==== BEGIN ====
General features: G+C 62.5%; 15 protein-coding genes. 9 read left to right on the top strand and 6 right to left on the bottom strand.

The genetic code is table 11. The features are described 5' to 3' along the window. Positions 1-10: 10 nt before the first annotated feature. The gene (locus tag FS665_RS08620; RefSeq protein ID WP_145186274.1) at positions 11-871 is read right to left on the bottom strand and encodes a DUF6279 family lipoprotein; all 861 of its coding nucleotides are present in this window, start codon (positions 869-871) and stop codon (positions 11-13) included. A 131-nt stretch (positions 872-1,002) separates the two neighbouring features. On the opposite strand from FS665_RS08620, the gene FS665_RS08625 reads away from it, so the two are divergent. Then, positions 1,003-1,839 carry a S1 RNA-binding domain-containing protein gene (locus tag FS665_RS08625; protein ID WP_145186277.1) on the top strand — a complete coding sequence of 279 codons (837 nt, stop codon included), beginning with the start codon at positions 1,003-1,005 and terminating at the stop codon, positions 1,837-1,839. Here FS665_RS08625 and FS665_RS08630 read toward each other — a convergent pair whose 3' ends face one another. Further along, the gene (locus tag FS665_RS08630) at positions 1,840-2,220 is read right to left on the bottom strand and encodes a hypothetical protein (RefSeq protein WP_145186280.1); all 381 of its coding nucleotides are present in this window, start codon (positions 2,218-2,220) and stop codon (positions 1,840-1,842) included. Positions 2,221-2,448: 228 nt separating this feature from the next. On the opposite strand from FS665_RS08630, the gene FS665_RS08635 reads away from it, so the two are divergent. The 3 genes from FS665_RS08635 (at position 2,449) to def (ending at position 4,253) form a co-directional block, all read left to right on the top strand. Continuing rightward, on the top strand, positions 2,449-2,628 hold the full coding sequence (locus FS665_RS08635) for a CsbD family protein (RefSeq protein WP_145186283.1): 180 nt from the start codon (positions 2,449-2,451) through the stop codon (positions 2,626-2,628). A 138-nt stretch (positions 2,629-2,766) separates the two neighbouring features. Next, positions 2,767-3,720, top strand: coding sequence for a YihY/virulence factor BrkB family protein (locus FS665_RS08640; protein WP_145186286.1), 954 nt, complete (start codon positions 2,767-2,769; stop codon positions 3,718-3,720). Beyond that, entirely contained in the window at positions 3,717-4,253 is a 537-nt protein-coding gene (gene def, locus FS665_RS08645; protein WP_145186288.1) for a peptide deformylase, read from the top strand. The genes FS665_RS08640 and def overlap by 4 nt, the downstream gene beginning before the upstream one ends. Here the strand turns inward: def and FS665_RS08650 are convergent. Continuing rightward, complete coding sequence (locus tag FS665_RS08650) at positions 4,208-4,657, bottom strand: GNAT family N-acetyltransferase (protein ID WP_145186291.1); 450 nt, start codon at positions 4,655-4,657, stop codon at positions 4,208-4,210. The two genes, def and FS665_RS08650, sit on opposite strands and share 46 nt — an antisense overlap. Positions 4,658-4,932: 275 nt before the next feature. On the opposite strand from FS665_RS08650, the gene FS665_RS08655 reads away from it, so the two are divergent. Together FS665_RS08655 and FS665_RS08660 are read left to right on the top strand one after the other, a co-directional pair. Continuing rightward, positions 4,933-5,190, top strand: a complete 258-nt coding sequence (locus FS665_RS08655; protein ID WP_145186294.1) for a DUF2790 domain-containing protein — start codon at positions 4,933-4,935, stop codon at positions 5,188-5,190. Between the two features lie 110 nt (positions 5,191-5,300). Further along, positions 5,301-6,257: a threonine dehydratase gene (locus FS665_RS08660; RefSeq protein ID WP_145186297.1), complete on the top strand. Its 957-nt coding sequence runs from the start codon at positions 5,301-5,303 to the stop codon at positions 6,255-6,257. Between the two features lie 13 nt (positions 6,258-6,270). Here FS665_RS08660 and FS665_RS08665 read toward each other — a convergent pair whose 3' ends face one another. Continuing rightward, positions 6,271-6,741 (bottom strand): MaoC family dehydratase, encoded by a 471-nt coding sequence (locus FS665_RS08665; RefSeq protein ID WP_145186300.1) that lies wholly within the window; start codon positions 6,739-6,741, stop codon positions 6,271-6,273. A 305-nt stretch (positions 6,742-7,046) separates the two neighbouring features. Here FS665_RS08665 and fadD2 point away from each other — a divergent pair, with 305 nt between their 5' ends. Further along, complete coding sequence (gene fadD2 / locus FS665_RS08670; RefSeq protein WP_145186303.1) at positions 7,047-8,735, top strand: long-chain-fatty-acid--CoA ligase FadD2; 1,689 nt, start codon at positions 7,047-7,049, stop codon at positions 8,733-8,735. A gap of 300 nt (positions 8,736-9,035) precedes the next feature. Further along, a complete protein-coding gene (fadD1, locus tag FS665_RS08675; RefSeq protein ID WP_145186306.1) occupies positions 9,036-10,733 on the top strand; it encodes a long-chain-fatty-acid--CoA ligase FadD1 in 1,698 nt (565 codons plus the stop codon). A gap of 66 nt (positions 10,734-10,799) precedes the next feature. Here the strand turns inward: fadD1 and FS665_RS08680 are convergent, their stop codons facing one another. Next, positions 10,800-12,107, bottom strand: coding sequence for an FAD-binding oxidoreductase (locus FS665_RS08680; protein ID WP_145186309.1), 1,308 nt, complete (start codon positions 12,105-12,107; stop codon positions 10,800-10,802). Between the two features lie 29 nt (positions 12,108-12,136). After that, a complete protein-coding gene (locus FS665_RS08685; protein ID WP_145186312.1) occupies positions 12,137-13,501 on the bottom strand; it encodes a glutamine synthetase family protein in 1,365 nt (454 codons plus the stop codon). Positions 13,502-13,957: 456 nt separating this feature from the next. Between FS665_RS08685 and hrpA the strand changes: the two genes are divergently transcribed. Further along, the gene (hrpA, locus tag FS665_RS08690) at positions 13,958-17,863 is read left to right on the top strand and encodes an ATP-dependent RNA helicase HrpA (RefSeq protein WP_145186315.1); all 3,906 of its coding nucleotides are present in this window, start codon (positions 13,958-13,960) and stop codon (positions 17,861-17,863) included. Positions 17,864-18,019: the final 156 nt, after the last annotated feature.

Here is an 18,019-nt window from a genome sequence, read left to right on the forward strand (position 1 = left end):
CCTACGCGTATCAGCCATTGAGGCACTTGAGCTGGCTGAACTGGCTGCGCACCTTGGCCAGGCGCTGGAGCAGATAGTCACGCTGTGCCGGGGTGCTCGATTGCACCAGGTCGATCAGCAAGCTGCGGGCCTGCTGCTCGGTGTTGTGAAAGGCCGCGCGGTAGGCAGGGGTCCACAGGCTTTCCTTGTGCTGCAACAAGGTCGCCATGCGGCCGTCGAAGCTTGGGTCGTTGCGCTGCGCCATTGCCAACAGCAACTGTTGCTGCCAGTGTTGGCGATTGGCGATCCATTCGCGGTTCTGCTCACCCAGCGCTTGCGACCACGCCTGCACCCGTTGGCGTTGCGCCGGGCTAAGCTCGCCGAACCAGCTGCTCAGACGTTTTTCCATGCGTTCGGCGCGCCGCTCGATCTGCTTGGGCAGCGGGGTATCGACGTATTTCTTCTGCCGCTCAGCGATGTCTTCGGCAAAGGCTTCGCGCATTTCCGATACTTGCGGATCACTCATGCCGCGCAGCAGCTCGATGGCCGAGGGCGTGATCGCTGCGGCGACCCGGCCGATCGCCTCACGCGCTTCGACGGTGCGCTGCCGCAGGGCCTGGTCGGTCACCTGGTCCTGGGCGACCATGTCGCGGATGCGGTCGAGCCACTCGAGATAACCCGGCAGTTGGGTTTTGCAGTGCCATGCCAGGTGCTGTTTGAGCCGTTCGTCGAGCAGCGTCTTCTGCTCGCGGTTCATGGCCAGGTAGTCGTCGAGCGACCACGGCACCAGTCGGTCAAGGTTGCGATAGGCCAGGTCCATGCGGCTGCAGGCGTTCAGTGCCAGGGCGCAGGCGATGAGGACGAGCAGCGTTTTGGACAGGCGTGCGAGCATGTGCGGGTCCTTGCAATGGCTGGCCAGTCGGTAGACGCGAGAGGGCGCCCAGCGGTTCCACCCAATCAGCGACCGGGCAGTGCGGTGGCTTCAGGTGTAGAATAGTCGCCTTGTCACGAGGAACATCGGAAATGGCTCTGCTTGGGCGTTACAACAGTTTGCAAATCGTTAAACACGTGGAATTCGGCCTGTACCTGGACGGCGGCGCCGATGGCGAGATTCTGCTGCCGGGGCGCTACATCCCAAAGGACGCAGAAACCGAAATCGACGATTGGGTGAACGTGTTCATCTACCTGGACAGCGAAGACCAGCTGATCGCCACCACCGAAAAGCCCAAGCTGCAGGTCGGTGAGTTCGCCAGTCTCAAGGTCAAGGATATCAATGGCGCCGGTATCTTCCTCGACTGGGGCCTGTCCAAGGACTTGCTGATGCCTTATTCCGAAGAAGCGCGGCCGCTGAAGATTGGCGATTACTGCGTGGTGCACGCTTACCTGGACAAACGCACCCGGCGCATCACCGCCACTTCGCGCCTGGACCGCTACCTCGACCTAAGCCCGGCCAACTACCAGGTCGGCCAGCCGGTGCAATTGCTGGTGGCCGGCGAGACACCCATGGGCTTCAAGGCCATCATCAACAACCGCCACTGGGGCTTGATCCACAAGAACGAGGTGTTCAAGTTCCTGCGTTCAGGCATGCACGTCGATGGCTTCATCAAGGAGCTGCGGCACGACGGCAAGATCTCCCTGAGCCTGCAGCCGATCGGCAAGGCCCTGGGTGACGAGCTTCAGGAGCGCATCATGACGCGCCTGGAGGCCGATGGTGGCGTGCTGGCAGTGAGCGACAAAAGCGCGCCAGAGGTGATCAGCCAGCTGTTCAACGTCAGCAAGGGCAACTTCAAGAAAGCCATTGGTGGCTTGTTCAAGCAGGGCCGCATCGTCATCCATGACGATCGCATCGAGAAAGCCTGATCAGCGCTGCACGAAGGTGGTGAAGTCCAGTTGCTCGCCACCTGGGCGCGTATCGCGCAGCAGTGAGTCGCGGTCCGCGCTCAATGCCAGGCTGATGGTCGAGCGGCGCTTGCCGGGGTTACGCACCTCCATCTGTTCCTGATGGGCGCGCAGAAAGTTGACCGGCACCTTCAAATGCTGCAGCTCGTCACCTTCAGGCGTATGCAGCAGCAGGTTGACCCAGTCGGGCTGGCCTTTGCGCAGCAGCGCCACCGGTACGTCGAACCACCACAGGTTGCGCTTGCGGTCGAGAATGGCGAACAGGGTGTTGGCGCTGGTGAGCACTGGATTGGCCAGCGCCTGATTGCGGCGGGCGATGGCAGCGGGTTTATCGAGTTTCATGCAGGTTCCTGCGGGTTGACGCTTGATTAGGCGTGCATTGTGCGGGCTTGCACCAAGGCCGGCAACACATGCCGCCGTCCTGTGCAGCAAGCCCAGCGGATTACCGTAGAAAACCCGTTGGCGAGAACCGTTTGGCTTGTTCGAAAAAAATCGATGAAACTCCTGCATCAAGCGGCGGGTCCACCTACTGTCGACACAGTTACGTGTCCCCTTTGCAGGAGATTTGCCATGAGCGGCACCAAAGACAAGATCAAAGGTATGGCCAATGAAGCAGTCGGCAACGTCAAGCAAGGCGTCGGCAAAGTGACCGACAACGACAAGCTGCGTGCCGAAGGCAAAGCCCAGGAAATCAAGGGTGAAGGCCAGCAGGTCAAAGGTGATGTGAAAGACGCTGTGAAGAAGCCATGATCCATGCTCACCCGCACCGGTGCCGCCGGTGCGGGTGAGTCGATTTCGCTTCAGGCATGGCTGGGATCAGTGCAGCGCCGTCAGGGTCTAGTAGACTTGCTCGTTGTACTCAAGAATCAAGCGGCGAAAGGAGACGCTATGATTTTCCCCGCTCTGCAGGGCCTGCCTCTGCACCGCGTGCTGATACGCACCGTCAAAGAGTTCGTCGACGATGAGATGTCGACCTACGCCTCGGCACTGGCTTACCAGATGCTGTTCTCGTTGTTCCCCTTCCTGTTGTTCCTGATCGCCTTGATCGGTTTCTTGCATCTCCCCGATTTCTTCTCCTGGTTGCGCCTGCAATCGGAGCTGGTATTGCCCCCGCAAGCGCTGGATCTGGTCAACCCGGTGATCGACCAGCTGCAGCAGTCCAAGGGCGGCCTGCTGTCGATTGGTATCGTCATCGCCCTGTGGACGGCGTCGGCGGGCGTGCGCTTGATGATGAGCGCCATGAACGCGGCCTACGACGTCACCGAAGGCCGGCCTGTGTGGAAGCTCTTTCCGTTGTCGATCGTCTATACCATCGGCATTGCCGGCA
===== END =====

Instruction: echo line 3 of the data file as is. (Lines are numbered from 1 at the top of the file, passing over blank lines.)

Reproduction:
Here is an 18,019-nt window from a genome sequence, read left to right on the forward strand (position 1 = left end):